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Filing a DBA versus Forming a Corporation or LLC

Sometimes, naming a business can be tricky. For a start, you may conduct several kinds of activities under the aegis of one company, which makes choosing and using a descriptive name more complicated. Alternatively, you may want to use your own name – but over the years, you might find the company outgrows it, either because your business ventures into other fields, or because you’ve incorporated a lot of other people as partners into the venture.

In such circumstances, usually people opt for filing a DBA. It’s nothing but an acronym for “Doing Business As” and it allows you to file a fictitious name or some other assumed name in place of the earlier version. You can also decide whether instead of DBA, you want to opt for a corporation or LLC.
What are the requirements of DBA filing?

Usually, DBA filings are done at county level or sometimes at state level. If you’re in a sole proprietorship or a general partnership, the company name is the same as the owner’s name until a DBA is filed. For example, Richard John has a hair salon business under the name of ‘Richard John’ and he wants to change it to ‘Hair Today, Gone Tomorrow’. This requires on his part to file for a DBA. And it’s not just sole proprietors, but also corporations or LLCs, which can opt for filing a DBA if they are changing the name that was initially registered. The DBA filing allows the business to use the changed name while trading, though there are no formal or official restrictions to using the earlier name. Thus, if Smith & Bromley Law Practices want to change their trade name to ‘Sue, Grabbit & Run’, they just need to file a DBA so that the new name can be used for trading.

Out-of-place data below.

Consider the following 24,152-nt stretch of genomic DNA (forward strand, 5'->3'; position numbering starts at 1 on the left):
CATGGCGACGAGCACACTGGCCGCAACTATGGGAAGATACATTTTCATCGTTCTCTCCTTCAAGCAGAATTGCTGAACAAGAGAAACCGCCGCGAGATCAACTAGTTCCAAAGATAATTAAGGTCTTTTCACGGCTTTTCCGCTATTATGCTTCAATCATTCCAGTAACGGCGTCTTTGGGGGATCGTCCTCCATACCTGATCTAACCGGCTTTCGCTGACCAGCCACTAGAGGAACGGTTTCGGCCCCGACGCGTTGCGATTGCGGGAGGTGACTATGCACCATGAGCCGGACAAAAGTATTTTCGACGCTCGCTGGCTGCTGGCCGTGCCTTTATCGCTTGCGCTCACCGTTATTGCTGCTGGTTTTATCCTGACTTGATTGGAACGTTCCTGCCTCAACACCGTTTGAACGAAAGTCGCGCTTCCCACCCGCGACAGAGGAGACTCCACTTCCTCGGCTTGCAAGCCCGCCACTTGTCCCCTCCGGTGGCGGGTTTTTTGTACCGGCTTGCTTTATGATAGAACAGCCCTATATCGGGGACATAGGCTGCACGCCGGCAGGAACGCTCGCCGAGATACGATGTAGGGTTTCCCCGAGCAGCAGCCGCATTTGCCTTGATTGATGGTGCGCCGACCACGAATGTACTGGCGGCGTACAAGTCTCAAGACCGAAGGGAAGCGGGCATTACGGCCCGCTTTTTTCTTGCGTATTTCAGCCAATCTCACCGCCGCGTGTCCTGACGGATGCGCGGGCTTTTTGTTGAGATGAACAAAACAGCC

One thing to note is that if you’re trading as a sole proprietor, DBA filing doesn’t provide you with the benefits that forming a corporation or LLC would. A DBA is merely for conducting your business with a newer name. The same applies to filing a DBA if you’re trading as a corporation or LLC.

The benefits of forming a corporation or LLC

For forming an LLC or incorporating your business, you need to take some appropriate steps. The relevant documents of your organization should be filed with the respective state agencies, and for sole proprietorships and general partnerships, opting for forming a corporation or could be sensible, as these structures provide a certain amount of security to business practice that the sole owners lack. Here are some of the benefits to found in the forming of a corporation or LLC:

  • The owner is protected against debts incurred during trading, by limited liability protection.
  • Certain tax exemptions are active only with corporations and LLCs.
  • Gaining credibility with potential customers, suppliers and employees is easier with corporations and LLCs than sole proprietorships.
  • Gaining capital for the business is easier. In fact, in some states, for bigger businesses it is mandatory to produce an LLC seal or corporate seal to the bank concerned, in order to secure loans.

It’s important to give due consideration to these factors before deciding whether to file for DBA under sole proprietorship, or whether to make your business more secure by opting for an LLC a or corporation.


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